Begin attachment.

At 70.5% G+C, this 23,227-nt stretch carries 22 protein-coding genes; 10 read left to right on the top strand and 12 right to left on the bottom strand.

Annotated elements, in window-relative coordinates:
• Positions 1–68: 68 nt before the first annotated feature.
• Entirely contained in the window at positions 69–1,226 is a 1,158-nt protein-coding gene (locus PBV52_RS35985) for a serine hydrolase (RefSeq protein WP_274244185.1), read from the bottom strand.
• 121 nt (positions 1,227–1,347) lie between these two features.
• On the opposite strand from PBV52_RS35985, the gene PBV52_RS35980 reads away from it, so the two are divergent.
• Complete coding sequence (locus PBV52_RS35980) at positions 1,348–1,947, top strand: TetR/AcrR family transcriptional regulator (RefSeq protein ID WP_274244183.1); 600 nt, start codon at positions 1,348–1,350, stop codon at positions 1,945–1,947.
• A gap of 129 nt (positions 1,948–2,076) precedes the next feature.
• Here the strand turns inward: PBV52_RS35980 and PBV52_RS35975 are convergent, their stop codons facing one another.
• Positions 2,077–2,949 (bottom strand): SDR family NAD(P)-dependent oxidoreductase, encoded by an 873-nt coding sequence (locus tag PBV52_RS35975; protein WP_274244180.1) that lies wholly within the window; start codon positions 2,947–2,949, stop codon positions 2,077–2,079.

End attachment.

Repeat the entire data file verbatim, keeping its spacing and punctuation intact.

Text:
At 70.5% G+C, this 23,227-nt stretch carries 22 protein-coding genes; 10 read left to right on the top strand and 12 right to left on the bottom strand.

Annotated elements, in window-relative coordinates:
• Positions 1–68: 68 nt before the first annotated feature.
• Entirely contained in the window at positions 69–1,226 is a 1,158-nt protein-coding gene (locus PBV52_RS35985) for a serine hydrolase (RefSeq protein WP_274244185.1), read from the bottom strand.
• 121 nt (positions 1,227–1,347) lie between these two features.
• On the opposite strand from PBV52_RS35985, the gene PBV52_RS35980 reads away from it, so the two are divergent.
• Complete coding sequence (locus PBV52_RS35980) at positions 1,348–1,947, top strand: TetR/AcrR family transcriptional regulator (RefSeq protein ID WP_274244183.1); 600 nt, start codon at positions 1,348–1,350, stop codon at positions 1,945–1,947.
• A gap of 129 nt (positions 1,948–2,076) precedes the next feature.
• Here the strand turns inward: PBV52_RS35980 and PBV52_RS35975 are convergent, their stop codons facing one another.
• Positions 2,077–2,949 (bottom strand): SDR family NAD(P)-dependent oxidoreductase, encoded by an 873-nt coding sequence (locus tag PBV52_RS35975; protein WP_274244180.1) that lies wholly within the window; start codon positions 2,947–2,949, stop codon positions 2,077–2,079.